By Derek Gale, Senior Editor — Hotels, 5/28/2009 1:35:00 PM
Dunkin’ Donuts has expanded its brand presence into the lodging market with the opening of the company’s first hotel restaurant location at the Great Wolf Lodge in Concord, North Carolina.
Now it will look to continue that expansion at large airport hotels, resorts and vacation ownership properties (think 350 rooms or more) throughout the Eastern, Midwestern and Southwestern United States.
HOTELS took a few minutes to talk with Chris Burr, Dunkin’s director of nontraditional development and a 20-year veteran of the lodging industry, about the company’s development efforts within the hotel/resort segment.
HOTELS: How does your background as a director of franchise sales and a brand director with Choice Hotels International inform your efforts to help Dunkin’ Donuts expand into the lodging market?
Burr: I’ve had a considerable number of years in the hotel business, from college right up to when I left Choice in 2002, and it gives me [perspective] both from an operations side and from a branding and franchising side. I operated franchised hotels as a director of operations for a management company, I have sold franchises, and I was brand director of Sleep Inn, so I have a really good balanced knowledge of how the hotel business works. My knowledge of the hotel and franchising [business] allowed me help shape a model that I know works for hotel operators.
HOTELS: And you left Choice to work for Yum! Brands’ hotel program?
Burr: Stepping out of the hotel industry and into the quick-serve restaurant category, I worked at Yum!, where I was responsible for Pizza Hut’s hotel program—Pizza Hut pizzas made in the hotel kitchen and delivered through roomservice.
Opportunity from there took me to Dunkin’, and I always had in the back of my mind that we could do something similar to what we did with Pizza Hut—allowing a hotel to produce Dunkin’ products in the main kitchen and have a Dunkin’ coffee outlet. We’ve put that together over the last three years, and now we have the ability to do that.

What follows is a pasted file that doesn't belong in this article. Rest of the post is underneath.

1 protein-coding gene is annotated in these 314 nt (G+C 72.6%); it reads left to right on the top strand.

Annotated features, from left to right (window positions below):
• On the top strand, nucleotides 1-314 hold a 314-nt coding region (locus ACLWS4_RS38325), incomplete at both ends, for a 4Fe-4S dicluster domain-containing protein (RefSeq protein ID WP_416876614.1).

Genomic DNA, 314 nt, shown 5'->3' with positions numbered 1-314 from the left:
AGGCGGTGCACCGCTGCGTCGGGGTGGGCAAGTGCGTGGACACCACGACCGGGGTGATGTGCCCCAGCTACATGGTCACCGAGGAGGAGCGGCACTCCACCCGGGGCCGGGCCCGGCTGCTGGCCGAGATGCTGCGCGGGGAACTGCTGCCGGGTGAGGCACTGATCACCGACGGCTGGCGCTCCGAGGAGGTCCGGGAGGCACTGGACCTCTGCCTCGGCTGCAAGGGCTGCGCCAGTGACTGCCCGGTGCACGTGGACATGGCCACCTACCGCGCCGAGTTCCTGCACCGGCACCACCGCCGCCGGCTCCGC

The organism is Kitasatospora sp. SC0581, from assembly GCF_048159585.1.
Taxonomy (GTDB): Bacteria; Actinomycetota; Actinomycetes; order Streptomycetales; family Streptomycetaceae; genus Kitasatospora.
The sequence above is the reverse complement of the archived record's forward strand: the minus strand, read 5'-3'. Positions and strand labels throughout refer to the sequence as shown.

HOTELS: How does that work—having a Dunkin’ brand presence within a hotel or resort?
Burr: We’re offering wide portfolio of concepts that could be used in a hotel/resort application, ranging from a very simple, self-serve branded retail coffee-only counter presence as part of a gift shop, to a cart, to a kiosk, and to a full shop that you could walk into and order from a counter—it could even have seating if that was something a property wanted.
But one of things we’re not going to do is go into a big downtown hotel and build a Dunkin’ in a retail space that fronts a downtown city street. That’s not this model—that belongs to our traditional franchisee base. Where you see some of our competitors in major hotels as street corner shops in buildings, that’s not where this is intended to go.
HOTELS: What other brands are you competing with for these lodging developments … Starbucks?
Burr: Absolutely. Starbucks has a presence in many lodging properties around the country and has agreements with many large players. We have positioned Dunkin’ as a coffee and bakery alternative in these venues to that brand and others, like a Green Mountain or Seattle’s Best. We see it as a strong branded alternative to other coffee concepts.
HOTELS: What is your ideal lodging location host as you continue the company’s expansion into this sector?
Burr: The first thing take into account when we look at a lodging property is to make sure we protect our traditional franchisees on the street. We have to review each site carefully. Our ideal location is a large self-contained resort where we don’t have street access, large enough to have a central resort core that has a general store. So a vacation ownership property, a larger resort, convention hotels or airport hotels large enough to support the kind of capital investment it will take to make these things work.
HOTELS: What about your ideal from a brand perspective?
Burr: What we’re looking for there is a brand-fit that suits our current customer base and demographics. For example, a larger vacation ownership resort, like a Hilton Grand Vacations Club property, or Horizons [by Marriott Vacation Club].
HOTELS: And from a geographical or market standpoint?
Burr: Our focus on larger resorts takes us into destination areas—Orlando and Florida is a good market that I anticipate seeing strong results in, along with major airport markets around the country.
HOTELS: Finally, what additional equipment and supplies are needed in order for hotels or resorts to prepare Dunkin’s products?
Burr: Let’s look at that in two pieces: front of the house and back of the house. In the front of the house, a resort is going to need all of the items we use to produce our products: there’s coffee grinders, brewers, dairy and cup dispensers, the toasters for toasting bagels, the Turbochef oven for doing our breakfast sandwiches and flatbread sandwiches, etc. The back of house is where we can be very flexible with a property. They already have walk-in [refrigeration]. We don’t need to include a dishwasher—they have that. The only thing that is necessary then, assuming sufficient space for our product/dairy in their walk-ins, is some proprietary equipment for baking, glazing and finishing our bakery products.